Retired SC judge to arbitrate DC-BCCI row

Last Updated 26 September 2012, 17:32 IST

The Bombay High Court on Wednesday appointed a retired Supreme Court judge as arbitrator to resolve within three months the dispute between the Cricket Board and Deccan Chronicles Holdings Ltd (DCHL) over termination of the company’s IPL franchise Deccan Chargers.

Justice S J Kathawala ordered the appointment of Justice C K Thakkar to mediate after the parties failed to come up with mutually-acceptable names of arbitrators.

The court, however, reserved its order on a plea made by the DCHL to stay the BCCI’s decision taken at its emergency IPL Governing Council meeting in Chennai last week to terminate the contract of the cash-strapped Deccan Chargers.

The court further ordered the DCHL to give a Rs 100-crore bank guarantee to the BCCI within ten days after it passes an order on the former’s petition seeking a stay on termination.

The court had suggested that the BCCI and the DCHL to come out with mutually acceptable names of arbitrators. However, they could not arrive at a consensus on the names, following which the court appointed one of its choices.

Meanwhile, Yes Bank, the financial supporter of DCHL, which had moved a chamber summons seeking intervention in the matter, told the court that it wanted to withdraw its plea.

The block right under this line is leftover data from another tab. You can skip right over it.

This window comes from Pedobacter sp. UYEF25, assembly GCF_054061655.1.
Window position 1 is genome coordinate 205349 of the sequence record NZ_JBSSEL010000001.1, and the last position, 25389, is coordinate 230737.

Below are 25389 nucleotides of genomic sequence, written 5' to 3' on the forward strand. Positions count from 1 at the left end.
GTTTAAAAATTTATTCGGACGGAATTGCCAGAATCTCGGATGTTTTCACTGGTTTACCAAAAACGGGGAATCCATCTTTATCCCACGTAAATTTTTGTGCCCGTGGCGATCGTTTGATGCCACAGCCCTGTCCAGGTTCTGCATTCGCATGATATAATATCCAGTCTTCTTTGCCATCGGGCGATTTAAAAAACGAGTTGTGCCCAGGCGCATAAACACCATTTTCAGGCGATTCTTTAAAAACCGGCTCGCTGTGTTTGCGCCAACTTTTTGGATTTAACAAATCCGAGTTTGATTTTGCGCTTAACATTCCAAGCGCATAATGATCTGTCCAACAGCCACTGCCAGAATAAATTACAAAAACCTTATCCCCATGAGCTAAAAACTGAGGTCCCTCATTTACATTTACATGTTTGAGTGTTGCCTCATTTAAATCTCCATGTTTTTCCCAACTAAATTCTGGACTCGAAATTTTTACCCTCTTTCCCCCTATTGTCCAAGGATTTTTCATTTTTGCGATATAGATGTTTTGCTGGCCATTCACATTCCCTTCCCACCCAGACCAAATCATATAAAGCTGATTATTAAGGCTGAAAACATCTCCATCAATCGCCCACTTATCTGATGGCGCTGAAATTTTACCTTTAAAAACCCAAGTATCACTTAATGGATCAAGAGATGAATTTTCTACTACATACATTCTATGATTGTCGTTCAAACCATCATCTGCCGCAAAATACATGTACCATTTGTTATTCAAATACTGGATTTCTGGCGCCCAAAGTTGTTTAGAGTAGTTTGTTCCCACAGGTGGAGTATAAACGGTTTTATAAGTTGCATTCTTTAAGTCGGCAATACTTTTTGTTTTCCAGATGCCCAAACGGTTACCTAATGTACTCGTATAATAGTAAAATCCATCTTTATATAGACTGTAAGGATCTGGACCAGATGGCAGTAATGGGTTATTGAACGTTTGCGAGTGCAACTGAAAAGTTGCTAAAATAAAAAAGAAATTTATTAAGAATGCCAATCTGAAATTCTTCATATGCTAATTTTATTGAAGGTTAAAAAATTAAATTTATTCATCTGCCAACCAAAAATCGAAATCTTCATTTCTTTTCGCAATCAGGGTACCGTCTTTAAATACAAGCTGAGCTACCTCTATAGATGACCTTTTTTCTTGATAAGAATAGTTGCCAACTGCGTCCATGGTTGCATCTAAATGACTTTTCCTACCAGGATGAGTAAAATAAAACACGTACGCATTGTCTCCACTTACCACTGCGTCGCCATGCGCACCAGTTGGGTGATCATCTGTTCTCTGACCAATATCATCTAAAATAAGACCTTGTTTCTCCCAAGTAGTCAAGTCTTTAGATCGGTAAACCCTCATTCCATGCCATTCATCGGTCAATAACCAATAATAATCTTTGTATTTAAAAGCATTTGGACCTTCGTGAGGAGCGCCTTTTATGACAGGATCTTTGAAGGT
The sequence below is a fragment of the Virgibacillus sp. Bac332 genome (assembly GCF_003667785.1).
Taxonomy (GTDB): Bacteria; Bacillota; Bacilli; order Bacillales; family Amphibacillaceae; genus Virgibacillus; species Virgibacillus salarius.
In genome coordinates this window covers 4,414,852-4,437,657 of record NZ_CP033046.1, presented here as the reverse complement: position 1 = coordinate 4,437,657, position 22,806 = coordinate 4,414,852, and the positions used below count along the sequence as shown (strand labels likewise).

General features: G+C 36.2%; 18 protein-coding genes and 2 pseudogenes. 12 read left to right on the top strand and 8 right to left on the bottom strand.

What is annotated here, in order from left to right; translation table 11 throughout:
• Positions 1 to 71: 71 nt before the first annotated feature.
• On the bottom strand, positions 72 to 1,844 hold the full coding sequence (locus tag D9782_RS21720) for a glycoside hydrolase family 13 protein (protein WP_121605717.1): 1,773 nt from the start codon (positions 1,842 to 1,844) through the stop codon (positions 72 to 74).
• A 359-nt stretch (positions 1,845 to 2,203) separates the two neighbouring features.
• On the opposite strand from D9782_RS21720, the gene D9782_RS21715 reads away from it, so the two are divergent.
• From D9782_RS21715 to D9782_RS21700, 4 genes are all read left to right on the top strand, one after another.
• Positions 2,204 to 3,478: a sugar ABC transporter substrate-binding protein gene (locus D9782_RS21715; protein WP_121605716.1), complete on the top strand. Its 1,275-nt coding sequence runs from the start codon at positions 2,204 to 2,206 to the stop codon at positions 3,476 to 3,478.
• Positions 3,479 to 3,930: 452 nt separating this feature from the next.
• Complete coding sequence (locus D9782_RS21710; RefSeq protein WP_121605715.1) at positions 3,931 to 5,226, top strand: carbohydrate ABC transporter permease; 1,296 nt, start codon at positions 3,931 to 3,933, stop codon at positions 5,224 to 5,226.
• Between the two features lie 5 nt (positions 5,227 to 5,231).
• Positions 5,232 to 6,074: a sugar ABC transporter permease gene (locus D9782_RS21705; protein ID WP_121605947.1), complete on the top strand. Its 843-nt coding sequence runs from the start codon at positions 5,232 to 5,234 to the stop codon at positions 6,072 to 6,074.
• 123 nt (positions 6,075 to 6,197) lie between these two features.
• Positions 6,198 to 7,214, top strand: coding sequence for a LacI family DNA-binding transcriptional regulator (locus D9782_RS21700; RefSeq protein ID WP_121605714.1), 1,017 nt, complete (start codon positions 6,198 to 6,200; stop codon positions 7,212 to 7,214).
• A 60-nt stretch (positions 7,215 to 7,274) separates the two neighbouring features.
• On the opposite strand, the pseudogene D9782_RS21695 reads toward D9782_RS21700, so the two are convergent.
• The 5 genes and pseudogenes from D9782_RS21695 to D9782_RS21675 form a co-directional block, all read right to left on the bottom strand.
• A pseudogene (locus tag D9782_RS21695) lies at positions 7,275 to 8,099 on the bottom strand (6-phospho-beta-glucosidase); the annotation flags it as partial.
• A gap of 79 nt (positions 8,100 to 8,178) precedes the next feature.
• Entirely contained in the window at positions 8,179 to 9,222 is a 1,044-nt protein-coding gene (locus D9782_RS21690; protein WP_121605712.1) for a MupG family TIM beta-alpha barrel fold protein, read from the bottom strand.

The court expressed its surprise and pulled up the bank for the flip-flop. “This is not proper,” the judge said.

Yes Bank had put forward three conditions to be met while seeking to intervene in the matter—withdrawal of BCCI’s decision to terminate the franchise, deposit whatever amount is due or receivable by Deccan Chargers in their account with Yes Bank and the release of Rs 41 crore by the BCCI due to Deccan Chargers.

The bank had said if these conditions were not met, the entire exercise of trying to save the franchise would be futile. “If the franchise does not survive and we do not get the money, then what is the use of giving Deccan Chargers Rs 33 crore to clear its dues?” its counsel said.

The court, however, did not pass any order on Yes Bank’s withdrawal plea on Wednesday.

DCHL Counsel Zal Andyarajuna argued that Deccan Chargers had achieved substantial compliance regarding its debt obligations. Since the DCHL and the BCCI could not agree on names of arbitrators, he left it to the court to decide who should mediate in the dispute.

The court earlier ordered the status quo on the termination of the franchise by BCCI.

(Published 26 September 2012, 17:32 IST)

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